The first civil e-plane gets off the ground in Canada
- The first civil fully electric airplane in the world was piloted in Vancouver a month ago.
The launch of the first commercial e-plane proves that civil electric aviation can work.
The airplane’s motor was designed by magniX – an engineering company from Seattle. The developer worked together with the world’s major seaplane airline – Harbour Air. Annually, about 500 thousand passengers use the services of Harbour Air. The airline’s aircraft flies between Whistler, Vancouver Harbor, neighboring isles and coastal regions. The innovation is expected to provide airlines with considerable economy, eliminate harmful emissions, and introduce the era of electric aircraft.
Air transport is among the most fast-paced sources of CO2. More and more passengers start using airplanes, while novel solutions are hard to take off to the sky. The ICAO encourages optimization of air route network, along with application of lightweight materials and biofuel-powered engines.
The first electric airplane is De Havilland Beaver DHC-2 modified with an electric motor. The seaplane is 62 years old, it takes 6 passengers aboard. The pilot who took the plane from the ground was head of Harbour Air – Greg McDougall.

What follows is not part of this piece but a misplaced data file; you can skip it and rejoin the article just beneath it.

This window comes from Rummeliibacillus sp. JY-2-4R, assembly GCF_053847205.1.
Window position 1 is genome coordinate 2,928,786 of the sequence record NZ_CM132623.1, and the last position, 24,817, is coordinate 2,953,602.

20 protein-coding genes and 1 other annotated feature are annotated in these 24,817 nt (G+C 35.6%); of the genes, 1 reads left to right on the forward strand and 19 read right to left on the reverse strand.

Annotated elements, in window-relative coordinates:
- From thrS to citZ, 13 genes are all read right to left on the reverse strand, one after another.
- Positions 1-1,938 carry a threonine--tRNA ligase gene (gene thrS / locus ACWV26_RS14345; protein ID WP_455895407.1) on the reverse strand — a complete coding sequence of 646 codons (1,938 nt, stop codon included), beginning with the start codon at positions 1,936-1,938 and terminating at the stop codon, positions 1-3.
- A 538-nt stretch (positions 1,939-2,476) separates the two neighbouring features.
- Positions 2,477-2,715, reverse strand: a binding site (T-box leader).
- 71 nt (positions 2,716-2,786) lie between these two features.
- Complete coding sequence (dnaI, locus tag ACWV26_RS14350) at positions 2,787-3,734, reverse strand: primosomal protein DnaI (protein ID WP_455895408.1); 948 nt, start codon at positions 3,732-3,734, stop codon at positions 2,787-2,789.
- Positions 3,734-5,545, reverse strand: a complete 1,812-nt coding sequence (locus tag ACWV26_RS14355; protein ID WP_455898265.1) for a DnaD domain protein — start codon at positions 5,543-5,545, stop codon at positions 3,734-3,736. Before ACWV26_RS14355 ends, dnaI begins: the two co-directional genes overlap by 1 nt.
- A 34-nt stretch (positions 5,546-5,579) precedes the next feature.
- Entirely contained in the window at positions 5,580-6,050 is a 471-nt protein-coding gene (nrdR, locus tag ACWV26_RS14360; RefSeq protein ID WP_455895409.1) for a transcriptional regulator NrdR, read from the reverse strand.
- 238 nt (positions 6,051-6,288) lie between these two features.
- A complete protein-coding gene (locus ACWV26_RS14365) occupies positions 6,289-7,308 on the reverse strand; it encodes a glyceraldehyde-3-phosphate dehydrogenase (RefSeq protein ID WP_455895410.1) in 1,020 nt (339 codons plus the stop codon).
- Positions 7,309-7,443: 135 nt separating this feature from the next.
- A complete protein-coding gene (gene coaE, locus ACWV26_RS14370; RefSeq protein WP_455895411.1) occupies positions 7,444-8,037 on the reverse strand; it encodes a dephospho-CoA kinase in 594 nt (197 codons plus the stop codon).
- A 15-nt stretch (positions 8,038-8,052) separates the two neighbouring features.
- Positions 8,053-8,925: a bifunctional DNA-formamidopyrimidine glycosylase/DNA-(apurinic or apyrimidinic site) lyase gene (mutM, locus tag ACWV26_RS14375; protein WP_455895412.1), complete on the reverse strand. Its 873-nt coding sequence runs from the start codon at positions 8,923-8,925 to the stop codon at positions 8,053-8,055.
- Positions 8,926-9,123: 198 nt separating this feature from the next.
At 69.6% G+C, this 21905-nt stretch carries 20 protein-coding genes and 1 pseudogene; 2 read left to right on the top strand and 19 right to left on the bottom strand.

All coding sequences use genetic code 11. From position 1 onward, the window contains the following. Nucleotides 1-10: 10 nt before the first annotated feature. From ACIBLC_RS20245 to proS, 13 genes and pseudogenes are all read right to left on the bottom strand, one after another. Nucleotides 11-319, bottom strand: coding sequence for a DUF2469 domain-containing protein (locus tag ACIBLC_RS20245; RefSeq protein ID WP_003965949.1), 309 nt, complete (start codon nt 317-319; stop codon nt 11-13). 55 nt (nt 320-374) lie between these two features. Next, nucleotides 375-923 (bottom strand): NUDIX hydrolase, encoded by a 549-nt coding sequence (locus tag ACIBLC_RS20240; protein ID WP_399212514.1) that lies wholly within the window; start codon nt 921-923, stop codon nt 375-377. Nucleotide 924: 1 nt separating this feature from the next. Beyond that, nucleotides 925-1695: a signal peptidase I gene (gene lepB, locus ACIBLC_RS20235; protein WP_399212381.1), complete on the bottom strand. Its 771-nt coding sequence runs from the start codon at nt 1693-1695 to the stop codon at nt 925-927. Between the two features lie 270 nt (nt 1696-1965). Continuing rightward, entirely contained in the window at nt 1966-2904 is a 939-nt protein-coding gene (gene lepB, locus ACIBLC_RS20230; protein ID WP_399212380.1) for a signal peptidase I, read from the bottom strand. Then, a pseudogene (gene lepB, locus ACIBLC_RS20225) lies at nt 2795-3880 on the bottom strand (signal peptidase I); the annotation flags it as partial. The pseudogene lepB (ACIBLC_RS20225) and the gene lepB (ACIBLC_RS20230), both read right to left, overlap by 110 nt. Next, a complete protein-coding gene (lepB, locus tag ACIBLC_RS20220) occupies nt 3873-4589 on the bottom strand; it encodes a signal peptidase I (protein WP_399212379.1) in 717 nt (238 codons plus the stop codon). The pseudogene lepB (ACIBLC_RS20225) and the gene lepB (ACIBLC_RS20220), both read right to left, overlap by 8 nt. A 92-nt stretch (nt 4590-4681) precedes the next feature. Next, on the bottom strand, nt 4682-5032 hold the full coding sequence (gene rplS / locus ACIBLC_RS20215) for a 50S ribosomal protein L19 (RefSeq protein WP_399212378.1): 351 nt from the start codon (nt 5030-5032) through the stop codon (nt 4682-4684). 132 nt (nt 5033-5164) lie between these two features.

The airline’s ambition is to equip all their planes with electric motors. This would mean both fuel efficiency and millions of maintenance economy.
The electric plane is subject to further safety and reliability testing as well as certification and approval by the corresponding bodies. According to Canadian Minister of Transport, in case the e-plane proves its reliability, it will mean a tendency toward eco-friendly aviation.
Another issue the e-aviation faces is battery storage capacity. A plane similar to DHC-2 has a flying range of around 100mi powered by Li batt.
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